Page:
I will continue to support those who supported me, but to the rest of you: Goodbye.

Peggy McCarthy

Nashua

This conservative voter will never be knocking on doors for progressive Democrats. Yet she, and maybe her friends and family, will no longer be a reliable vote for the GOP. My guess is that she represents what will become a serious "enthusiasm gap" for Republicans in 2012. Do they care about this? Or is serving the interests of their corporate masters now more important to the Rethugs than their own political survival? It could be they see the long-term gains from destroying labor as so great as to justify risking short-term political losses.

Friday, May 6, 2011

Paul Krugman on unions

I think of Paul Krugman as a keen observer of U.S. economics and politics. He has never been especially hostile to labor, yet he is a Princeton professor, and NYT columnist, who is far removed from the world of union activists. When he says that recent GOP assaults on organized labor may well backfire, it gives me real hope for this country.

Thursday, May 5, 2011

21st century disenchantment?



Income inequality in the U.S. has been rising steadily for 30 years. It is now worse than it has ever been since before the Great Depression. Yet, the strange truth is that public alarm over this situation has only recently become widespread. Why the delayed reaction? During the '80s and '90s, many Americans were reluctant to admit they were unlikely to share in the good fortune of those at the top. Now, more Americans have put aside their rose-colored glasses. Here's an observation from a French economist:

Like cholesterol, there is a "good" and a "bad" kind of inequality, according to Francois Facchini, an economist at the University of Paris.

The "good" kind is aspirational. It encourages people to strive toward success, like Graham's Bill Gates analogy. The "bad" kind fosters disillusionment, a feeling that no matter how hard you work, you cannot win.

Pollster John Zogby sees a growing number of Americans falling into the second category. He calls them the "Dreamless Dead," those who no longer believe in the existence of the American Dream of hard work begetting success.

Those who work hard but fail to get ahead lose faith in the dream, he said. Beginning in the 1990s, Zogby noticed an increase in the percentage of people who said they were working in jobs that paid less than previous positions.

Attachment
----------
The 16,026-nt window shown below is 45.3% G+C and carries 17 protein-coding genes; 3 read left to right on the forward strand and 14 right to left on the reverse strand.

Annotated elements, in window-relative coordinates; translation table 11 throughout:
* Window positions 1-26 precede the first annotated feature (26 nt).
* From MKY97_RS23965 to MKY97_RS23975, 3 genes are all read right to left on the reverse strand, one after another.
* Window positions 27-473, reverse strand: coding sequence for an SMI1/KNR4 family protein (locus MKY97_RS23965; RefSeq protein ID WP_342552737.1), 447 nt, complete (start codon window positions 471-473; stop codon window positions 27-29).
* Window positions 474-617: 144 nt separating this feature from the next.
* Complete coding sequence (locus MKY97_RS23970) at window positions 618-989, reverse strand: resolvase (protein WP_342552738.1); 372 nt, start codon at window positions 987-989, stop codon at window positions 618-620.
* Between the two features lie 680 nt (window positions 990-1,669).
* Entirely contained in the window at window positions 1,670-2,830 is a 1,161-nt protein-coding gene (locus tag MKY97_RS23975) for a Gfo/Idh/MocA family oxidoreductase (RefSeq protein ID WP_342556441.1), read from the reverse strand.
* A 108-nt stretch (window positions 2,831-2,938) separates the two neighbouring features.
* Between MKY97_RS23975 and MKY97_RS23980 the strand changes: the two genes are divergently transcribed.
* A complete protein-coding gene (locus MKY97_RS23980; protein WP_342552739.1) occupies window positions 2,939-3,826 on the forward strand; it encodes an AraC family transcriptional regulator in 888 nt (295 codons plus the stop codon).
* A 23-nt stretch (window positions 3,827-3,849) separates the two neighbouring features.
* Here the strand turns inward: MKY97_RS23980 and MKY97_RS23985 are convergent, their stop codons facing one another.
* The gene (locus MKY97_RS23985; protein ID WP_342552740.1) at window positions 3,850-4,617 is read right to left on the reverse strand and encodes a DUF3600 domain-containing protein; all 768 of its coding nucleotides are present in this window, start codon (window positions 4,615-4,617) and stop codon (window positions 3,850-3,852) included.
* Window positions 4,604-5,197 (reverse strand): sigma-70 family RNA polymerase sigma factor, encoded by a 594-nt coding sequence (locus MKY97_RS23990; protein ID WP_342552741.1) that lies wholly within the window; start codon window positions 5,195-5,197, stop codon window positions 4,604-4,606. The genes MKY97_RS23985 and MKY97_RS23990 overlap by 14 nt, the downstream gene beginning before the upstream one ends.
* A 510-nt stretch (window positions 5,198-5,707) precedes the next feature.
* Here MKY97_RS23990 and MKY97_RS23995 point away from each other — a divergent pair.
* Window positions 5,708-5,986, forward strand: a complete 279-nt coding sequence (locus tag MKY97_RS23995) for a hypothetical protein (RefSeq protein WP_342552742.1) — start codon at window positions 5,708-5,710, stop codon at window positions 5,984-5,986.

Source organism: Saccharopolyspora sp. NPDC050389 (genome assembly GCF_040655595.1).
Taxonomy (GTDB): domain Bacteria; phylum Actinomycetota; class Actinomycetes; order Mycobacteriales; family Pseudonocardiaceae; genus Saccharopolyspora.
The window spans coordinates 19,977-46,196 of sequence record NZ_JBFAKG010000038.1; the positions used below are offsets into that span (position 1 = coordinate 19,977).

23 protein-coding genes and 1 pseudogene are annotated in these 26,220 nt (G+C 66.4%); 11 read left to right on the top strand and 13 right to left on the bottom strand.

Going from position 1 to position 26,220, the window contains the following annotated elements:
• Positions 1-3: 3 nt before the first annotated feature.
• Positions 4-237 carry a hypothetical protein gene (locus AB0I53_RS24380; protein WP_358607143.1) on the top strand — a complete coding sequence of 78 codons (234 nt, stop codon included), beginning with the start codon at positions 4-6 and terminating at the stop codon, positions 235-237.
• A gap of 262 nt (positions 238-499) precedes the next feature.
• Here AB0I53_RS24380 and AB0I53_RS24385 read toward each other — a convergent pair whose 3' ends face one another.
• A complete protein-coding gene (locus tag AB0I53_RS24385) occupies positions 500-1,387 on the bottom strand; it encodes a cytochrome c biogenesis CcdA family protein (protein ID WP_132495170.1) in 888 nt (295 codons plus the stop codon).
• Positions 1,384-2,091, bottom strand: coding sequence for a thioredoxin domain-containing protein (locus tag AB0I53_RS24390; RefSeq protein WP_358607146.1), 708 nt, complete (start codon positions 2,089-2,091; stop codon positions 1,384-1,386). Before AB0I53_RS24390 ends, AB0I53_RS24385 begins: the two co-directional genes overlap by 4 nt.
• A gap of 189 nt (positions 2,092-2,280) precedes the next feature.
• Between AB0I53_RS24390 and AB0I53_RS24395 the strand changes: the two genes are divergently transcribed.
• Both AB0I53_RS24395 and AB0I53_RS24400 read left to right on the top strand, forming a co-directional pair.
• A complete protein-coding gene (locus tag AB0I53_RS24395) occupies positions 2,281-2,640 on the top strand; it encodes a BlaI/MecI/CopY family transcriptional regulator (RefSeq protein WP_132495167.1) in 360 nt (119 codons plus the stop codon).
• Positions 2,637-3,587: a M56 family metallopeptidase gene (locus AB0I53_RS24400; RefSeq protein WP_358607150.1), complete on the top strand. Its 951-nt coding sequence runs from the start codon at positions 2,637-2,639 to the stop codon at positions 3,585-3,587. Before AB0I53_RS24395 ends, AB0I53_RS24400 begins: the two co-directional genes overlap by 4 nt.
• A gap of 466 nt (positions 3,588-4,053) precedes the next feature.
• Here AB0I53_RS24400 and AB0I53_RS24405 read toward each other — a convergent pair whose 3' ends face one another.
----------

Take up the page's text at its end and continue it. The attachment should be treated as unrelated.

"That's when I started to zero in on the American Dream because my assumption was it was going up in smoke," he said.

In the early 1990s, 14 percent of those polled by Zogby said they were making less money than they had before. After the recession, the percentage had more than doubled.

Janet Townsend, who has worked at General Motors for 34 years, is one of those faced with the prospect of a drastic pay cut. She was told she'd have to take a 50 percent wage reduction because GM wanted to sell the Indianapolis plant where she works to a private investor. Union workers opposed the deal. The plant will be shut next year.

"I haven't seen any auto executives or Wall Street bankers taking a paycut, in fact their pay seems to keep going up," she said. "This country is built on the principles of life, liberty and the pursuit of happiness.

"But when a corporation tries to make me take a 50 percent pay cut, then you're taking away my right to pursue happiness while enhancing your own."


Any politician who has failed to notice this shift in attitude may be in for a rude awakening. Americans are still far too tolerant of social and economic injustice. Some Americans, however, are starting to recognize the sheer obscenity of a system in which the 400 richest individuals control more wealth than the bottom half of the U.S. population. We've started to notice that these plutocrats are not really "job creators" in the U.S. All of the flags we wave on the 4th of July are "Made in China." Maybe what's good for Wall Street, isn't what Main Street needs after all?

Wednesday, May 4, 2011

The People's Budget

The Main Street Insider reveals something that our mainstream media has been careful to hide-- there exists right now a reasonable, balanced proposal that would put our nation's fiscal house in order, without demolishing what's left of the New Deal and the Great Society. It was put together by the House Progressive Caucus, and it's called the "People's Budget."

Tuesday, May 3, 2011

Clearer words were never spoken



Every historical moment is unique. Yet certain themes recur with stunning regularity across space and time. The unholy alliance of excessive economic dominance, and government power, is one such familiar spectacle. If Eugene Debs returned to us tomorrow, he could pretty much dust off the same speech he gave in Chicago on November 22, 1895: